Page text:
From the 57 grape samples that were collected in five islands of the Archipelago, 40 spontaneous fermentations were achieved (Table 2). When the weight loss due to CO2 release during fermentation corresponded to 70 g L-1, a total of 1200 yeast isolates were collected at the final stages of fermentations (720 isolates from fermentations in 2009 and 480 from 2010). Thirty-one samples were predominantly fermented by S. cerevisiae (more than 75% of S. cerevisiae isolates in each sample). Ten fermentations were finished by non-Saccharomyces species (Candida boidinii, C. glabrata, C. humilis, C. railenensis, Starmerella bacillaris, Hanseniaspora vinae, Issatchenkia hanoiensis, Kazachstania exigua, Kluyveromyces thermotoerans, Meyerozyma guilliermondii, Pichia kudriavzevii, P. terricola, Saccharomycodes ludwigii, Zygosaccharomyces bailii). These species occurred together and in different proportions, with the exception of three fermentations that contained 100% of isolates of the species C. boidinii, C. railenensis or C. glabrata. The remaining 16 samples did not reach the final fermentative stage, since the weight loss was less than 65 g L-1 after 30 days of fermentation.

Table 2. Incidence of each yeast species (%) isolated from 40 spontaneous fermentations of grape samples collected on 5 islands of the Azores Archipelago (NS: Non-Saccharomyces; Sc: S. cerevisiae; BCT: Biscoitos; GRC: Graciosa Island; PLJ: Lajigos; PRL: remaining locations in Pico; SJG: S. Jorge Island; SMG: S. Miguel Island) from final stages of fermentations.

As shown in Table 2, higher species diversity was found in 2009 compared to 2010 (12 and 6, respectively). The species S. cerevisiae was predominant in both sampling years, corresponding to 64.5% and 87.5% of the total isolates obtained from the final stage of the fermentations performed in 2009 and 2010, respectively, independent of the grape cultivar and the island.

The species C. railenensis, S. bacillaris, M. guilliermondii and H. vineae occurred in two to five grape samples and each of these species was present only in two or three of the islands. The percentage of these species in each fermentation ranged between 6.7% and 100%. Less frequent species I. hanoiensis occurred in two fermentations from the same location (corresponding to 1.7% and 40% of the isolates). Some species occurred only in a single fermentation, representing between 66.7% and 100% of the isolates (C. boidinii, C. glabrata and Z. bailii) or between 10% and 24% of the isolates (K. exigua and Lachancea thermotolerans). Other species were rarely found, corresponding to one single isolate from a single fermentation (C. humilis, P. terricola and S. ludwigii).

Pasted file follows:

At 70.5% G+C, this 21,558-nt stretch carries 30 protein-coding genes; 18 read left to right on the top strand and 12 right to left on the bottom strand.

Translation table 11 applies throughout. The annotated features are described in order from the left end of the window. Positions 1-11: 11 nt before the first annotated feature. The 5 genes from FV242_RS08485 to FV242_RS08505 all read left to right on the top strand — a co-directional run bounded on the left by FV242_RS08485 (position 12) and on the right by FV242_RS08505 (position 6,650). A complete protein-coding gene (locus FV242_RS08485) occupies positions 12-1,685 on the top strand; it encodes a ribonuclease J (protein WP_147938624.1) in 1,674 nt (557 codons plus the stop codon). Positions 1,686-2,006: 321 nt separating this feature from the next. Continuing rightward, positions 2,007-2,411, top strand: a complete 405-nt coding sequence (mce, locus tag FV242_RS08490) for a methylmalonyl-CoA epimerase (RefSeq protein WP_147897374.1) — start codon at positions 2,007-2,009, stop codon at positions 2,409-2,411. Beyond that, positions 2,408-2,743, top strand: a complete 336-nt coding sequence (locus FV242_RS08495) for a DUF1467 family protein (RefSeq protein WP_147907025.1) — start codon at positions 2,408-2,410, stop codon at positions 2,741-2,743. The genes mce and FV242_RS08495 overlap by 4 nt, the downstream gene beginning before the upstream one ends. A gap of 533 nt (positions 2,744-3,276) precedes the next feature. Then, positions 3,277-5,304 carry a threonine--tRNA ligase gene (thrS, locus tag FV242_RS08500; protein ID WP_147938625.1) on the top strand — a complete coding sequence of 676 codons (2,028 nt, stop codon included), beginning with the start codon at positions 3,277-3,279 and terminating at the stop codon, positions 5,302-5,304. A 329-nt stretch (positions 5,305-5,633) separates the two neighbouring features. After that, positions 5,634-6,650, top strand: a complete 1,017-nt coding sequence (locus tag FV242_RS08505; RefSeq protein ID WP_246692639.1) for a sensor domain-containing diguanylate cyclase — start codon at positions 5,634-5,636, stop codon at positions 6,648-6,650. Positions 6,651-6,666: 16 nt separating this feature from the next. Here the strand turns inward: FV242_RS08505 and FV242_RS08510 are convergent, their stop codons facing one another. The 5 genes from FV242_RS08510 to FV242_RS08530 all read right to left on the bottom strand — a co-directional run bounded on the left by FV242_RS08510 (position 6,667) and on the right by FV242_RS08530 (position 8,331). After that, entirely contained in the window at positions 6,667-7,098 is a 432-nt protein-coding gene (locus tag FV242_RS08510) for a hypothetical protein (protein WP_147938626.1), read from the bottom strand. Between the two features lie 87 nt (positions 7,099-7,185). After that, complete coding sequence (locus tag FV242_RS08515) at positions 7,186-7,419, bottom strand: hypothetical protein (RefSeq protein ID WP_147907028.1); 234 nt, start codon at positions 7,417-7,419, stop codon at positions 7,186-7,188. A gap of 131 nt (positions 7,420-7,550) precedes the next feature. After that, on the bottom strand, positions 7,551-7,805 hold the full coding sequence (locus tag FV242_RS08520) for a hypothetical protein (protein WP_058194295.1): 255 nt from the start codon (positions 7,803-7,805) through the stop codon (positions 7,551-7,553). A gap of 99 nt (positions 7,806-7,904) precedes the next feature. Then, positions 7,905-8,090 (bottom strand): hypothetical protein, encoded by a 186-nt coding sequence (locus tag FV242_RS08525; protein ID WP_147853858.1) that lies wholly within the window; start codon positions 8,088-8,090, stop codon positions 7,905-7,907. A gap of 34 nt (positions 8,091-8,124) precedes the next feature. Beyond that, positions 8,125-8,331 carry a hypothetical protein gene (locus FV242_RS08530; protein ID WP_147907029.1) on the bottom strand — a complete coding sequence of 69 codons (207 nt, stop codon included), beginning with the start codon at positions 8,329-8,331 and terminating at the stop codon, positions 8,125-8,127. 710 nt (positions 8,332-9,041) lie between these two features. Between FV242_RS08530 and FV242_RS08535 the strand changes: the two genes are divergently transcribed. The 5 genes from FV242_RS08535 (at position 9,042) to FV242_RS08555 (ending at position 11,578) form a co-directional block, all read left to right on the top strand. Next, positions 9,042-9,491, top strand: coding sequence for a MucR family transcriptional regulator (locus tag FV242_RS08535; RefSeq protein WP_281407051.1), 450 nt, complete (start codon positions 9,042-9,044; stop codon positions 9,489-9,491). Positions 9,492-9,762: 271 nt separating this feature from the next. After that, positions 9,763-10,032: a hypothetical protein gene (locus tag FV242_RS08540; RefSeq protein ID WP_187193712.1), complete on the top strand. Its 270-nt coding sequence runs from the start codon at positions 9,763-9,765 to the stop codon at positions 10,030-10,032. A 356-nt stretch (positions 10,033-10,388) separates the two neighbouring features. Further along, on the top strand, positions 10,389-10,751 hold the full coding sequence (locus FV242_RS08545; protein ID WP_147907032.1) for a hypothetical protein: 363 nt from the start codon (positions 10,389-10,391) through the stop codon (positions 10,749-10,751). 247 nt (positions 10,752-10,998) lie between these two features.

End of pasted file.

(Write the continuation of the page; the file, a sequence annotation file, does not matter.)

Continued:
From the 28 yeast species isolated in this study, listed in Tables 1 and 2, only five were found both in freshly crushed grapes and at the end of fermentations: C. railenensis, S. bacillaris, I. hanoiensis, H. vinae and P. terricola., For all but one of the grape samples, species occurring in the freshly crushed grapes did not occur at the end of the correspondent fermentation. One exception was observed for P. terricola that was isolated in both stages of the same fermentation.

Comparison between the different sampling locations

Differences in community composition between sampling locations were tested by analysis of similarity (ANOSIM) on squared root transformed species incidences. Fig 4 shows R-values, indicative of the observed rank abundance difference between locations, ranging this value from -1 to +1, with positive and negative values indicating that communities differ or not, respectively.

Fig 4. Analysis of similarity (ANOSIM) on square root transformed species incidences, using the software PAST [55].

Statistically significant differences in yeast community composition observed between islands/locations (SMG: São Miguel, BCT: Biscoitos, GRC: Graciosa, PLJ: Lajidos, PRL: remaining locations in Pico, SJG: São Jorge). R-values are indicated in bold, and P-values in italic. Light grey and dark grey boxes refer to comparisons made with yeast species obtained in 2009 and 2010, respectively.